I love to shop. It’s pretty undeniable. It’s not that I enjoy spending a ton of money. On the contrary, my favorite shopping moments come when I find something for super cheap. For instance, every time someone compliments my “Sgt. Pepper” coat, I have to tell the story of how I got a really good deal on it at when my friend Kent and I were shopping at Macy’s right before Christmas.
Usually after that, if my friends know Mr. & Mrs. W, who got married last month, I tell them, “I got a really good deal on my dress for the W’s wedding too!”
I don’t mind looking around for deals. I can’t tell you that I never pay full price, and if it’s something I really want, and I can afford it, I will pay. But I think half the draw of hunting for the deals is the ability to walk around a store and look, and compare, and think about what it would look like on me.
Earlier today I tried to figure out where my love of shopping and stores came from. I certainly did not get it from my mother. I didn’t really enjoy shopping when I was growing up, because my mom would always try to make the trips quick, and avoid any crowds. Shopping was torture for her.
I always knew we were going to the mall because Mom would wake us up super early on a Saturday and declare that she wanted to beat the rush, so we needed to get dressed. We’d always go to Green Acres because it was closer. I always wanted to go to Roosevelt Field, with its better selection of stores, and the Baskin Robbins in the section that had all the Tudor-looking stores. It was prettier and bigger and better. But no, Green Acres it was. Always.
My mom’s over-enthusiasm to get in and out as quick as possible would usually get us to the doors at Stern’s a good 15 minutes before opening. We were always the first ones in, storming the doors like it was Black Friday, only it was not the Christmas season.
After a whirlwind tour of Stern’s, JC Penney’s and Sears (Macy’s if we were lucky, but they were kind of expensive) we’d head out to Alexander’s across the parking lot. I heard Steve Buschemi used to work there. I wouldn’t know if I ever met him though, because we were whisked from rack to rack with such speed that people’s faces became a blur.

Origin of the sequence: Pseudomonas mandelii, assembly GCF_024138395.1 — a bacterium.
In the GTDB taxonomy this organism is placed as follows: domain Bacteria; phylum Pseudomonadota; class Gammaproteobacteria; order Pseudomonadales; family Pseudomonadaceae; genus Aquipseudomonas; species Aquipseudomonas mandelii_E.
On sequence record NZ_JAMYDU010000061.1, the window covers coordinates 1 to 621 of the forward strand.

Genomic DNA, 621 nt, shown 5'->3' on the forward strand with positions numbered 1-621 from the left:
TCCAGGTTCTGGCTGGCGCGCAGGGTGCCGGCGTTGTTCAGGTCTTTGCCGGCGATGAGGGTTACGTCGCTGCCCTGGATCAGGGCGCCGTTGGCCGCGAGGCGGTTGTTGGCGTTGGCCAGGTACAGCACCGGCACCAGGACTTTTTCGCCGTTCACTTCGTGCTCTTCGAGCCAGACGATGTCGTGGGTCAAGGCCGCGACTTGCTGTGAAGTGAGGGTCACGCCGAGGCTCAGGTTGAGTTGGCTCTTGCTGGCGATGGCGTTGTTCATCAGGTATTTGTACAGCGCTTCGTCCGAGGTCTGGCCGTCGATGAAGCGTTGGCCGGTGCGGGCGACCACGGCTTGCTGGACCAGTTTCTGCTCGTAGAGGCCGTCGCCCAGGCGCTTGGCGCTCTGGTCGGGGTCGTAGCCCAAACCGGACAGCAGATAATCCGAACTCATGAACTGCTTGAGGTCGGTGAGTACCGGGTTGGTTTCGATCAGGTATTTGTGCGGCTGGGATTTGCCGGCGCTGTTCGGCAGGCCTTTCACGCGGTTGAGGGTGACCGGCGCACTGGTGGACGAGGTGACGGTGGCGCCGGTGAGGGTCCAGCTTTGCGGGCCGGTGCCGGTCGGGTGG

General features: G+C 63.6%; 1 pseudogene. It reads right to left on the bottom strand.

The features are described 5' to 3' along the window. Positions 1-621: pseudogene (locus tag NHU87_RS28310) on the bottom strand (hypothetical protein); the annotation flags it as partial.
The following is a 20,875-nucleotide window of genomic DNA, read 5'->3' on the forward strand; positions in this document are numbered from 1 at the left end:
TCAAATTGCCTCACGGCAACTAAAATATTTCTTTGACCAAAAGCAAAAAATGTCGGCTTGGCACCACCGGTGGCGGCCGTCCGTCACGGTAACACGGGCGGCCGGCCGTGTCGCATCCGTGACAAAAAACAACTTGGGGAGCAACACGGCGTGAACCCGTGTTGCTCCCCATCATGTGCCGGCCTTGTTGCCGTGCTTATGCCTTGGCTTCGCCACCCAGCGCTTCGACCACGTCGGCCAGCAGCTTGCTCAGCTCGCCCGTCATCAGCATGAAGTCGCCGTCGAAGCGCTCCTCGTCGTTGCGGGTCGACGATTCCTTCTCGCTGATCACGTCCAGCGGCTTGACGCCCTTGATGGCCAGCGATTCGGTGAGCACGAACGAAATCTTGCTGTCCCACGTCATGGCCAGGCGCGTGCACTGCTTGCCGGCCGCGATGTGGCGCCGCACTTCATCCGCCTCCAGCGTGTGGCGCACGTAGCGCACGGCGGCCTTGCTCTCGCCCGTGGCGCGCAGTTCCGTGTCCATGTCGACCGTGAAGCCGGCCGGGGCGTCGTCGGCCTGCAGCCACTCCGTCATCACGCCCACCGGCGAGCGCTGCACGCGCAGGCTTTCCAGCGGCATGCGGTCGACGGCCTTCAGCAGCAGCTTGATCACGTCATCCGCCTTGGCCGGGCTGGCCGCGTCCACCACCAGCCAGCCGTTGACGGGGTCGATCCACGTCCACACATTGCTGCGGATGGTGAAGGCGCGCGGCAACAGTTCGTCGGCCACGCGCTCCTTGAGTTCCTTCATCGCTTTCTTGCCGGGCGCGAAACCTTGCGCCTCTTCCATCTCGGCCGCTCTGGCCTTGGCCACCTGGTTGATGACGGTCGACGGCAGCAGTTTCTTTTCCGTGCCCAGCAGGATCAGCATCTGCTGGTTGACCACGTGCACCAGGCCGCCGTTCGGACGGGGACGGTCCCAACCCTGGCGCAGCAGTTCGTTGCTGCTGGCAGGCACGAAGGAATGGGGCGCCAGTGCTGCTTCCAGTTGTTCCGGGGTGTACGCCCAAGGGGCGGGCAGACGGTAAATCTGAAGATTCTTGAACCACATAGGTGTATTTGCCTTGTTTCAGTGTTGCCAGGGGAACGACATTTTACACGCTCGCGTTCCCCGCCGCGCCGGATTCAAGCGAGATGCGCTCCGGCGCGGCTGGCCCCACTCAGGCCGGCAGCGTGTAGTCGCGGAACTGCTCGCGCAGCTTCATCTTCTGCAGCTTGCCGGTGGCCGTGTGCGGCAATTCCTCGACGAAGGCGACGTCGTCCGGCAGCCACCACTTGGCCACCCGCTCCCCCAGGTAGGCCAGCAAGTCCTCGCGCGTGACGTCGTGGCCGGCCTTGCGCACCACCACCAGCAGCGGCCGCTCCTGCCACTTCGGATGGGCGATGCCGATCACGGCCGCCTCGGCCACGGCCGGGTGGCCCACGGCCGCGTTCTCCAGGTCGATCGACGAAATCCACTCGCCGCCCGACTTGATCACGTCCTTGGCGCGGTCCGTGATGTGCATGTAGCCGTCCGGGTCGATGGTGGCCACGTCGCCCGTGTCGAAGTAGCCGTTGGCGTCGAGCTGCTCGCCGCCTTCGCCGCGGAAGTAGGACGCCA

The mall opened around 9-ish. We’d be headed back up Central Ave. by 11. My mom hated shopping.
She did like seeing me try on my clothes though. When I got old enough to go shopping (at Roosevelt Field!) by myself, I’d come home with bags, and she’d “yea” or “nay” every outfit. The “nay”s usually went back. I think the memory of showing off my finds is part of why I enjoy shopping so much.
Another part is the fact that I can be alone, immersed in my thoughts. This happens everywhere I shop, even the grocery store. But I don’t even have to be shopping to enjoy that kind of “me” time. I could be sitting in the Starbucks in Lynbrook, sipping black coffee and blogging about shopping, which may or may not be happening right now (ok, ok, it definitely is happening).
But those things are secondary. I think I put my finger on it the day I bought my coat. It was a Sunday evening. That morning Robert our pastor said that God has the ability to talk to us in a language only we can understand. After the amazing deal I got, I jokingly said that God must speak to me in bargains.
The more I thought about it, the more I realized it’s really not a joke. When I get something at a value, it almost feels like a little love note, like God’s up there saying, “I’m taking care of you, kid! It seems trivial, but your happiness, and your wallet, are both important to me.” It stands to reason, then, that if God cares about such little trivial things, He cares about the big things too.